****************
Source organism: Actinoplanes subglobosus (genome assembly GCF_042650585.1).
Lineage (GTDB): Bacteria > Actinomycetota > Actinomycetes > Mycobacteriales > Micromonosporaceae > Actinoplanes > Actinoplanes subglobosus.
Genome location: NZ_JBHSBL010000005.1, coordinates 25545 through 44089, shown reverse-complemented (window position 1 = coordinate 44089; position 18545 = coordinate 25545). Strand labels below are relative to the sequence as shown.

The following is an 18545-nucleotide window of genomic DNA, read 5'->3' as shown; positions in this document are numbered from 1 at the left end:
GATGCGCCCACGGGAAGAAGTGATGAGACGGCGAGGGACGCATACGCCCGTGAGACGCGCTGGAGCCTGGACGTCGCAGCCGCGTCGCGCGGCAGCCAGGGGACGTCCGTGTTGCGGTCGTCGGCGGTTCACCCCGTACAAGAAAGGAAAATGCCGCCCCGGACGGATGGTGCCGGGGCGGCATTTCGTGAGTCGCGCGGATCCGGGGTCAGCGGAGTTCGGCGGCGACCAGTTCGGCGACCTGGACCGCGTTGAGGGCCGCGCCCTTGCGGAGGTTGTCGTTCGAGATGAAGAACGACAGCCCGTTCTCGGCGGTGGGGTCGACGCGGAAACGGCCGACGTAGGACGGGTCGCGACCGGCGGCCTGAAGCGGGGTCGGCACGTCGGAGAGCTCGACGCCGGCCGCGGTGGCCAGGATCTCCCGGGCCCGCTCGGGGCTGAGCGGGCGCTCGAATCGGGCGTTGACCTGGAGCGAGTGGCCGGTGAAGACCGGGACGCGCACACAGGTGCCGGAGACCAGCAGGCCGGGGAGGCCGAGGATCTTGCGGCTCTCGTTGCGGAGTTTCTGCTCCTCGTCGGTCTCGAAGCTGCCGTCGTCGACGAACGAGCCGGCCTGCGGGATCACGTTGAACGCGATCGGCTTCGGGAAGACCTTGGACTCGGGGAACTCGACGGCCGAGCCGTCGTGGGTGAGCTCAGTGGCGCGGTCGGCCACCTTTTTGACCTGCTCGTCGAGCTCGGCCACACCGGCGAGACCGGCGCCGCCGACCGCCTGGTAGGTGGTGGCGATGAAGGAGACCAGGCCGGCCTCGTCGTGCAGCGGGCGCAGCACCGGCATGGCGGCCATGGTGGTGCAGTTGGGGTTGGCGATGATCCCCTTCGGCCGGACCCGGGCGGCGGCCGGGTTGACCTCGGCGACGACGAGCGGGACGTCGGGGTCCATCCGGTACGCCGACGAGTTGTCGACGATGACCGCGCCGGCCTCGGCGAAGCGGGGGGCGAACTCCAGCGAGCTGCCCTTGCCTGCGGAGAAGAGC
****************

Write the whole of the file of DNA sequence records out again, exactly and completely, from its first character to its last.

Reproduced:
Source organism: Actinoplanes subglobosus (genome assembly GCF_042650585.1).
Lineage (GTDB): Bacteria > Actinomycetota > Actinomycetes > Mycobacteriales > Micromonosporaceae > Actinoplanes > Actinoplanes subglobosus.
Genome location: NZ_JBHSBL010000005.1, coordinates 25545 through 44089, shown reverse-complemented (window position 1 = coordinate 44089; position 18545 = coordinate 25545). Strand labels below are relative to the sequence as shown.

The following is an 18545-nucleotide window of genomic DNA, read 5'->3' as shown; positions in this document are numbered from 1 at the left end:
GATGCGCCCACGGGAAGAAGTGATGAGACGGCGAGGGACGCATACGCCCGTGAGACGCGCTGGAGCCTGGACGTCGCAGCCGCGTCGCGCGGCAGCCAGGGGACGTCCGTGTTGCGGTCGTCGGCGGTTCACCCCGTACAAGAAAGGAAAATGCCGCCCCGGACGGATGGTGCCGGGGCGGCATTTCGTGAGTCGCGCGGATCCGGGGTCAGCGGAGTTCGGCGGCGACCAGTTCGGCGACCTGGACCGCGTTGAGGGCCGCGCCCTTGCGGAGGTTGTCGTTCGAGATGAAGAACGACAGCCCGTTCTCGGCGGTGGGGTCGACGCGGAAACGGCCGACGTAGGACGGGTCGCGACCGGCGGCCTGAAGCGGGGTCGGCACGTCGGAGAGCTCGACGCCGGCCGCGGTGGCCAGGATCTCCCGGGCCCGCTCGGGGCTGAGCGGGCGCTCGAATCGGGCGTTGACCTGGAGCGAGTGGCCGGTGAAGACCGGGACGCGCACACAGGTGCCGGAGACCAGCAGGCCGGGGAGGCCGAGGATCTTGCGGCTCTCGTTGCGGAGTTTCTGCTCCTCGTCGGTCTCGAAGCTGCCGTCGTCGACGAACGAGCCGGCCTGCGGGATCACGTTGAACGCGATCGGCTTCGGGAAGACCTTGGACTCGGGGAACTCGACGGCCGAGCCGTCGTGGGTGAGCTCAGTGGCGCGGTCGGCCACCTTTTTGACCTGCTCGTCGAGCTCGGCCACACCGGCGAGACCGGCGCCGCCGACCGCCTGGTAGGTGGTGGCGATGAAGGAGACCAGGCCGGCCTCGTCGTGCAGCGGGCGCAGCACCGGCATGGCGGCCATGGTGGTGCAGTTGGGGTTGGCGATGATCCCCTTCGGCCGGACCCGGGCGGCGGCCGGGTTGACCTCGGCGACGACGAGCGGGACGTCGGGGTCCATCCGGTACGCCGACGAGTTGTCGACGATGACCGCGCCGGCCTCGGCGAAGCGGGGGGCGAACTCCAGCGAGCTGCCCTTGCCTGCGGAGAAGAGC